Nigerian National Petroleum Corporation (NNPC)

Crude oil extended its gains at the weekend after closing at a six-week high with signs of strengthening demand in key markets, thereby piling more pressure on the ability of the Nigerian National Petroleum Corporation (NNPC) to contribute to the Federation Account.

However, the organised labour has suggested the adoption of production cost pricing method where the price of petrol will be based on the cost of domestic crude oil production and refining in the domestic market, as a way of reducing the burden of the price disparity between the market and pump prices of petrol on the federation.

NNPC has been shouldering the subsidy on the pump price of petrol which has on some occasions gulped as much as N120 billion monthly.

Last week, the corporation, in correspondence to the Accountant General of the Federation (AGF), Mr. Ahmed Idris, served a notice that it would be unable to contribute to the Federation Account in May after deducting about N112 billion subsidy funds from its April revenues.

In the official communication, the NNPC said the shortfall was due to the rising average landing cost of fuel, which jumped to N184 per litre in March as opposed to the existing N128 ex-coastal price.

However, after weeks of bearish run, crude prices have again started to pick up, portending a higher landing cost and by extension further rise in petrol subsidy payments by the NNPC.

Brent for June settlement gained 0.6 per cent to close at $66.7 after rising 1.3 per cent, while West Texas Intermediate (WTO) for June delivery also rose to $63.58 a barrel after climbing 1.5 per cent at the weekend.

Demand for the US petroleum products increased to the highest in more than two months, while distillate inventories, a category that includes diesel, dropped the most since early March.

There was a chorus of bullish voices on the outlook for crude during the week, including a prediction from Goldman Sachs Group Inc. that oil demand will post a record jump over the next six months as vaccination rates accelerate.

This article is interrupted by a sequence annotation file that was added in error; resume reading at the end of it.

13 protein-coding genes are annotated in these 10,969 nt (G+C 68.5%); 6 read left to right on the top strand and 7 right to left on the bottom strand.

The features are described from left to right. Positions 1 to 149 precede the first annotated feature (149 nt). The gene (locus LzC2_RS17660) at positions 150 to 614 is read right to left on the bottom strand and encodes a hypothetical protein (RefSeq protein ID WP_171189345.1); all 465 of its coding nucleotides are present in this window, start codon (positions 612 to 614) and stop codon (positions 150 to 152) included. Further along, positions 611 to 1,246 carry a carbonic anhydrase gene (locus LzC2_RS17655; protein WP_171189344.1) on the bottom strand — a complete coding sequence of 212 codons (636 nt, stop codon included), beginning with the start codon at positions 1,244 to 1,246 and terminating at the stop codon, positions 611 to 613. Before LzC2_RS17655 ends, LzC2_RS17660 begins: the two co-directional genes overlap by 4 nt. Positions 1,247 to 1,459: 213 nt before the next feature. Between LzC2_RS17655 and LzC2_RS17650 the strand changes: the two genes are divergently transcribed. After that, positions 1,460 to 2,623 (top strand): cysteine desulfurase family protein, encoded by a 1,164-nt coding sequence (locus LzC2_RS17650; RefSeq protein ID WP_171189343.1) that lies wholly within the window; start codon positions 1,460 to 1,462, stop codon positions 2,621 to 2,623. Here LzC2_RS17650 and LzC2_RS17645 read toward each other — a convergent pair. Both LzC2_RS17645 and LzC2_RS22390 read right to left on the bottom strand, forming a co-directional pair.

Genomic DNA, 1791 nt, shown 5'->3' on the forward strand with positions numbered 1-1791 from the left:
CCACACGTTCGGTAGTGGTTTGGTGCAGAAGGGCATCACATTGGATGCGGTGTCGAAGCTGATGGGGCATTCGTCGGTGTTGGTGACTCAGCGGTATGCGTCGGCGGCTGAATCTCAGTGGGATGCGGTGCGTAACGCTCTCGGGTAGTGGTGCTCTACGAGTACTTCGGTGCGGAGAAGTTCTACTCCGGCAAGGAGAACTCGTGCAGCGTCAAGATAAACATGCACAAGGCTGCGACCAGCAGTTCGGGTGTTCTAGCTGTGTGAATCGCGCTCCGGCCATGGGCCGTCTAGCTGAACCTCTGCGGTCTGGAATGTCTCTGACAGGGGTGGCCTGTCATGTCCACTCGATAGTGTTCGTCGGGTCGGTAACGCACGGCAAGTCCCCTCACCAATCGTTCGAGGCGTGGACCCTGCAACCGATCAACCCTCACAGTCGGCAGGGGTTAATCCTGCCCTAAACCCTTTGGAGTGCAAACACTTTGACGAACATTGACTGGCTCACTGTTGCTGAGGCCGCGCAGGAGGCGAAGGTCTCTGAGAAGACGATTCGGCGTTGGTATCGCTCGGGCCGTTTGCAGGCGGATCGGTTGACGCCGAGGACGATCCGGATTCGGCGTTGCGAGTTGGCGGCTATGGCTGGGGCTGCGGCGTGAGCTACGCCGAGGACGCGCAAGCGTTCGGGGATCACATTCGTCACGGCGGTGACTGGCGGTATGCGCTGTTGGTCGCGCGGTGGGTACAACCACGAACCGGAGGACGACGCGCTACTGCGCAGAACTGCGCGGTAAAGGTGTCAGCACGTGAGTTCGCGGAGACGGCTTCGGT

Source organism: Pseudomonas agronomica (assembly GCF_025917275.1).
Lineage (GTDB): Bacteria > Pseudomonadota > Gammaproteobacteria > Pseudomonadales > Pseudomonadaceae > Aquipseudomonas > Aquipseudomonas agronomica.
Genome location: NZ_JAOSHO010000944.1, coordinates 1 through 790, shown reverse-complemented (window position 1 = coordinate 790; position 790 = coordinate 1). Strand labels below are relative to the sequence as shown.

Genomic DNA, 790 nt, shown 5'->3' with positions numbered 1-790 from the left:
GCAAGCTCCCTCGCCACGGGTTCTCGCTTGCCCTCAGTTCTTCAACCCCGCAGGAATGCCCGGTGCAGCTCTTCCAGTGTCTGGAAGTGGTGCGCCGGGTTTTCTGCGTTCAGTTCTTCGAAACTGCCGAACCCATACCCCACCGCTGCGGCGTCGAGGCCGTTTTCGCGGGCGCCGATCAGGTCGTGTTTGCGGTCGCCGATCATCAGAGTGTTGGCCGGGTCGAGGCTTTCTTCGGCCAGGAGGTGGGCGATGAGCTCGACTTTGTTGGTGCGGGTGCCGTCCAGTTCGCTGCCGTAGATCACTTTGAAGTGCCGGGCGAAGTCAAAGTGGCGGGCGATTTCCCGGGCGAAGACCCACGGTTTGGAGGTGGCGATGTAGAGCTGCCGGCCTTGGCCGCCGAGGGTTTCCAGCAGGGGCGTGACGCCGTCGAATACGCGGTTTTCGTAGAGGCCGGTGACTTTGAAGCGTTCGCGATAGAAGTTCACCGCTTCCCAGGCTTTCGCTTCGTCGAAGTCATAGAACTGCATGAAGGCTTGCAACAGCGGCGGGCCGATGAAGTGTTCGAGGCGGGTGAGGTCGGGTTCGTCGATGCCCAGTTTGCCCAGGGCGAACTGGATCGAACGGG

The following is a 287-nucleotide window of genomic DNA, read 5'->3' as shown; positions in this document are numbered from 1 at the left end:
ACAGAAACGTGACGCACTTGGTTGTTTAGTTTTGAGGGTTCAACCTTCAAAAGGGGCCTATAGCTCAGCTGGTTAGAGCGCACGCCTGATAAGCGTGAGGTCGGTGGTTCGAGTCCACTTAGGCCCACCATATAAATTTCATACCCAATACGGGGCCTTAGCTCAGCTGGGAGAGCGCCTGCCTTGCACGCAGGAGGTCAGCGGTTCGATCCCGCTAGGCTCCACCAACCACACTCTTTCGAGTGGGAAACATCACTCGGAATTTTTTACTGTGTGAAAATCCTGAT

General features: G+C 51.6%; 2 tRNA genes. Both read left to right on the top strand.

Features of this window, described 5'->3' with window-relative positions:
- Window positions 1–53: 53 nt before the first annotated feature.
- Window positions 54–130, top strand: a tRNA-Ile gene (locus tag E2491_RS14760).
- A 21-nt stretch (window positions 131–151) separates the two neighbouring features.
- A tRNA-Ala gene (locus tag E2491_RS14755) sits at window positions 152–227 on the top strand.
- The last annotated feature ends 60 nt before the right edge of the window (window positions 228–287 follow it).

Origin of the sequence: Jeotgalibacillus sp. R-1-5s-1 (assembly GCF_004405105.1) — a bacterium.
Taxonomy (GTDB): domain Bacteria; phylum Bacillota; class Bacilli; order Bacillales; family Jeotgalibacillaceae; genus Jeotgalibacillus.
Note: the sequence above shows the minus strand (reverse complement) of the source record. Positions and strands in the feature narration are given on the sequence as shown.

Added to that, the Organisation of Petroleum Exporting Countries (OPEC) also raised its estimates for growth this year, although the alliance warned that a worsening virus situation in India, Japan and Brazil could derail the recovery.

India, one of Nigeria’s crude oil buyers, has recently been hit hard by a second wave that has pummelled fuel consumption and stretched the health-care system beyond its limits.

In March last year, when the international crude oil price was at its lowest, the federal government announced that it had deregulated the downstream sector, noting that it would thenceforth be subjected to market forces.

But that policy collapsed a few months later when prices started to pick up, as the pump price rose from a low of N121 to N162 within months, resulting in public outrage and threats by the organised labour to embark on a strike.

Labour Canvasses Alternative Petrol Price Mechanism

The organised labour has suggested the adoption of a production cost pricing method where the price of petrol will be based on the cost of domestic crude oil production and refining in the domestic market.

It said it was opposed to the existing import-parity model, which it claimed has bled Nigeria of humungous forex and is a major singular source of Nigeria’s economic haemorrhage and instability.

“The production cost pricing model allows the government to manage the national petrol market in the interest of sustainable economic development. What is more, it would encourage the industrialisation of our country and would break Nigeria from its colonial past as a mere source of raw materials and a net importer of manufactured goods,” it said.

The Labour movement’s position was contained in a joint message by the Nigeria Labour Congress (NLC) and Trade Union Congress (TUC) to mark this year’s May Day celebration.

The organised labour described the import-parity pricing model as a ploy to service the neo-liberal and neo-colonial wishes of those who want to keep Nigeria economically subservient.

It said: “It is truly funny that we are even having the conversation of importing refined petroleum products simply because we cannot manage our national refineries. It does not just make sense that we are the only OPEC country that cannot refine her crude oil.”